Former Ambassador Marie Yovanovitch retires from government service

Marie Yovanovitch, the former ambassador to Ukraine who was recalled from her post in May of 2019, was a so-called star witness for Democrats during the House impeachment inquiry into President Donald Trump.

Following her departure from the U.S. Embassy in Kyiv, Ukraine, Yovanovitch reportedly took up a position as a State Department fellow at Georgetown University. That assignment was only a temporary one, it now appears, as it was announced on Friday that the former ambassador officially retired from her job in the federal government, The Hill reported.

Role as impeachment witness

Yovanovitch’s testimony during the House inquiry was largely centered around her firing by President Trump, which was said by Democrats to have been the end result of an alleged smear campaign waged against her by Trump’s personal attorney Rudy Giuliani and some of his associates.

Ostensibly, the effort to have Yovanovitch removed from her post was a response to her efforts to stymie attempts by Trump’s representatives to investigate allegations of wrongdoing in Ukraine involving Hunter Biden, son of former Vice President Joe Biden, and a corrupt Ukrainian energy firm known as Burisma Holdings.

The effort by Trump to look into Biden and Burisma doesn’t appear to have kicked off until mid-2019 — following a change in administration in Ukraine — however, secret audio recordings and subsequently released emails and texts suggest that the president desired Yovanovitch’s removal as early as mid-2018, if not even prior to that, which raises some questions about the Democrats’ purported timeline of events.

As an aside, it must be pointed out that as president, Trump was well within his rights to have Yovanovitch recalled or fired at any time, for any or no reason at all, rendering much of the media’s narrative surrounding the ambassador a totally moot point.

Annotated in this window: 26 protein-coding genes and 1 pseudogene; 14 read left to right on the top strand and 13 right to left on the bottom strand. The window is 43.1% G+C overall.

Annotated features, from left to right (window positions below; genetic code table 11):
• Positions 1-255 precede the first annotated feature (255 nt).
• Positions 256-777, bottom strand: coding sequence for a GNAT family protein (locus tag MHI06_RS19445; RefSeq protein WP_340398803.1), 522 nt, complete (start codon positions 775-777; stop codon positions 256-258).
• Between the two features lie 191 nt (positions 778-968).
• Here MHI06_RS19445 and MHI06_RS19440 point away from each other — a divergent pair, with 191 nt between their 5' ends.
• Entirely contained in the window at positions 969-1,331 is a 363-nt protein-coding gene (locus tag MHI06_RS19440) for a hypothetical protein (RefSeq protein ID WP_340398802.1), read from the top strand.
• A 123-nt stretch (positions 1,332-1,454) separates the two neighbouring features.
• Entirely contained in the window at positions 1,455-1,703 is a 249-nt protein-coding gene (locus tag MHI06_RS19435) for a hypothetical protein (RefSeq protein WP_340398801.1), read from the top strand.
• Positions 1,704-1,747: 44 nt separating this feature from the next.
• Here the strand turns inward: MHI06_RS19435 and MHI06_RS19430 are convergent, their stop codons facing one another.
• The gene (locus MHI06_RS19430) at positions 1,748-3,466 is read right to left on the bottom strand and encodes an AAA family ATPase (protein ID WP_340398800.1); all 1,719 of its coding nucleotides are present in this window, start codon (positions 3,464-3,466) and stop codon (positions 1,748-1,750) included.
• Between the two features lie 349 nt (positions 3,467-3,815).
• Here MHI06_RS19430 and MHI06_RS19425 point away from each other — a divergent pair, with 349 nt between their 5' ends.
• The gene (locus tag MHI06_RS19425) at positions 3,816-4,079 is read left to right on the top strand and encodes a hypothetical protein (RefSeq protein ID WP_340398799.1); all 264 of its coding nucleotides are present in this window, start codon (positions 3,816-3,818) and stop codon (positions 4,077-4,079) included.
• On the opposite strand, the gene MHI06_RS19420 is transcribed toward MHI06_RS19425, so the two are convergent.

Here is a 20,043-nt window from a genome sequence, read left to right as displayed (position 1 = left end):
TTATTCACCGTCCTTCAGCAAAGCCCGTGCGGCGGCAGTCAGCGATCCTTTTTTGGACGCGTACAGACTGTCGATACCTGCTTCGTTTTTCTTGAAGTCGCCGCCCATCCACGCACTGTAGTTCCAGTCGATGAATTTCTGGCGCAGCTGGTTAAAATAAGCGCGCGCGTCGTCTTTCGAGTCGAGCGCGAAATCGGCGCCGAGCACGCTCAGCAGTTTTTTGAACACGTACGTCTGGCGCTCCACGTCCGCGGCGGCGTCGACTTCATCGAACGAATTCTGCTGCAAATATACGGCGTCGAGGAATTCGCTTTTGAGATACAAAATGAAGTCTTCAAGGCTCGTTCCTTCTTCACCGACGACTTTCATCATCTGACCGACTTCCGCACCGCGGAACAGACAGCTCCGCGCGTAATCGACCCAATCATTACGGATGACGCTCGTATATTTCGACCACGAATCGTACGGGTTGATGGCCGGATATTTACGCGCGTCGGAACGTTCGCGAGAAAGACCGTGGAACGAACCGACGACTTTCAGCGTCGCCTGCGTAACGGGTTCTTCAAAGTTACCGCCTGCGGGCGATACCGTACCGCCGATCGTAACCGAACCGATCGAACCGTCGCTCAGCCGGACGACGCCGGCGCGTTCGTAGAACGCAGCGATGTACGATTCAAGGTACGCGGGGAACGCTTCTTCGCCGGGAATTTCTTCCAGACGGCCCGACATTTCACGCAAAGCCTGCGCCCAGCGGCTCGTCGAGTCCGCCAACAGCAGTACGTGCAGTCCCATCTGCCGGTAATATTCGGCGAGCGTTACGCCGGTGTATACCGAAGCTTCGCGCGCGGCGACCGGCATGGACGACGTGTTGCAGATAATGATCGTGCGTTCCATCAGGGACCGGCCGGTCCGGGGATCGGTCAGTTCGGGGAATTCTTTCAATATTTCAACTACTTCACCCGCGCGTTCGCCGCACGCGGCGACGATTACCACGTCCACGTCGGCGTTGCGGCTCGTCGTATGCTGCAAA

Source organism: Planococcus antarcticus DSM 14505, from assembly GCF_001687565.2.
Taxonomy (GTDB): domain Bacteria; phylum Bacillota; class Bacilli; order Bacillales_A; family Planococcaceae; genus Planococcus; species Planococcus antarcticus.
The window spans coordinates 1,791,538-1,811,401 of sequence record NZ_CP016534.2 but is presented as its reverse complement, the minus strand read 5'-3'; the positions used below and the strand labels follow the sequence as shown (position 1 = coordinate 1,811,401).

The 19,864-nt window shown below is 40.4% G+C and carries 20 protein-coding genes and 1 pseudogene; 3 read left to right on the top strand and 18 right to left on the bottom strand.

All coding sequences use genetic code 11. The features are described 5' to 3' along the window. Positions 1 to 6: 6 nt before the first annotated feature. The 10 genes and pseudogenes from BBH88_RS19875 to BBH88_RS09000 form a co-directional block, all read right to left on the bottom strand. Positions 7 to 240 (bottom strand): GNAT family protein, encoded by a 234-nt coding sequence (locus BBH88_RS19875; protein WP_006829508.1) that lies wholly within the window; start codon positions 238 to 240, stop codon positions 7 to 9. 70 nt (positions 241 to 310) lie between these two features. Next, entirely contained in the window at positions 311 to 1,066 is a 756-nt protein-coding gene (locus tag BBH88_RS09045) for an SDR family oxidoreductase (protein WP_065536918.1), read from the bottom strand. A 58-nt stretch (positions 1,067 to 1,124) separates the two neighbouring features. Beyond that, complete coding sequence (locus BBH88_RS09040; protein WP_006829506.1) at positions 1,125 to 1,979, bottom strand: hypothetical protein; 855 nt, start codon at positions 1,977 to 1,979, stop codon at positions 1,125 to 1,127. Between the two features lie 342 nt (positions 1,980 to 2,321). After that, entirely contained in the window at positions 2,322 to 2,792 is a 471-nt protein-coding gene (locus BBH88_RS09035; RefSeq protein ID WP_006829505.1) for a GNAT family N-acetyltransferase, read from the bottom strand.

Lionized by mainstream media

Despite the career travails of Yovanovitch having no real bearing on anything in the big picture of things, the media establishment nonetheless latched onto her and heralded her as some sort of dignified and non-partisan hero whose departure from government service should be viewed as a tragic turn of events.

Such was the gist of a report from NPR about her retirement, which conveniently shared only her side of the story and the narrative that she had been unfairly targeted by the Bad Orange Man and his associates for no legitimate reason.

One interesting revelation from NPR, into which the reporter declined to delve further, was the timing of Yovanovitch’s retirement announcement — which, it was noted, came several months prior to the scheduled end date of her assignment at Georgetown — on the same day that Secretary of State Mike Pompeo was in Ukraine to visit the Kyiv embassy and meet with top Ukrainian officials.

The NPR reporter pointed out only that other reporters accompanying Pompeo on the trip had noticed that there was still a picture of Yovanovitch on the wall at the embassy, one that showed her joined with a number of U.S. senators — including the late Trump-hating Sen. John McCain (R-AZ) — who’d gone to visit the Ukrainian troops fighting against Russian forces.

Oddly sudden retirement

The real reason for Yovanovitch’s sudden retirement from diplomatic service may never truly be known, and given the timing of the announcement while Pompeo was in Ukraine,  there will undoubtedly be speculation about the possibility that her past anti-Trump actions were discovered.

We will just have to wait and see if anything further comes from the Yovanovitch story or if, by way of her retirement, that chapter has been closed, and she will simply fade away into obscurity as a mere footnote in history.